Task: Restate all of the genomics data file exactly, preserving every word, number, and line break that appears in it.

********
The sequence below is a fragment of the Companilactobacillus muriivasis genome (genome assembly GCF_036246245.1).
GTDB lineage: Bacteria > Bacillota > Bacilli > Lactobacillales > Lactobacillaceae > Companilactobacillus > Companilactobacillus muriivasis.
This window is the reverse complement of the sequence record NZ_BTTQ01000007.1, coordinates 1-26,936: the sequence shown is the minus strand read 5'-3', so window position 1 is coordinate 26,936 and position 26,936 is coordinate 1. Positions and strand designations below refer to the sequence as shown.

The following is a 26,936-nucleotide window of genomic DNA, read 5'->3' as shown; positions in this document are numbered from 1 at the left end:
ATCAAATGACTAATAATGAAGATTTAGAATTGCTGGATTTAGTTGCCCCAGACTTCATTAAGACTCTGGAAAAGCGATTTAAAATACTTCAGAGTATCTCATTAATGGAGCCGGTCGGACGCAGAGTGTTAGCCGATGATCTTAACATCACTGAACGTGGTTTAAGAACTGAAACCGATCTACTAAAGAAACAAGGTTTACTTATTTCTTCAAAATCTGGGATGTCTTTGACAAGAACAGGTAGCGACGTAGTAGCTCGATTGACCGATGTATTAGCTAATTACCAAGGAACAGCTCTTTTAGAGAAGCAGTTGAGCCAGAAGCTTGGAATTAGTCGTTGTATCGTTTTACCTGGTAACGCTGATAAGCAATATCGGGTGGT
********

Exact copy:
The sequence below is a fragment of the Companilactobacillus muriivasis genome (genome assembly GCF_036246245.1).
GTDB lineage: Bacteria > Bacillota > Bacilli > Lactobacillales > Lactobacillaceae > Companilactobacillus > Companilactobacillus muriivasis.
This window is the reverse complement of the sequence record NZ_BTTQ01000007.1, coordinates 1-26,936: the sequence shown is the minus strand read 5'-3', so window position 1 is coordinate 26,936 and position 26,936 is coordinate 1. Positions and strand designations below refer to the sequence as shown.

The following is a 26,936-nucleotide window of genomic DNA, read 5'->3' as shown; positions in this document are numbered from 1 at the left end:
ATCAAATGACTAATAATGAAGATTTAGAATTGCTGGATTTAGTTGCCCCAGACTTCATTAAGACTCTGGAAAAGCGATTTAAAATACTTCAGAGTATCTCATTAATGGAGCCGGTCGGACGCAGAGTGTTAGCCGATGATCTTAACATCACTGAACGTGGTTTAAGAACTGAAACCGATCTACTAAAGAAACAAGGTTTACTTATTTCTTCAAAATCTGGGATGTCTTTGACAAGAACAGGTAGCGACGTAGTAGCTCGATTGACCGATGTATTAGCTAATTACCAAGGAACAGCTCTTTTAGAGAAGCAGTTGAGCCAGAAGCTTGGAATTAGTCGTTGTATCGTTTTACCTGGTAACGCTGATAAGCAATATCGGGTGGT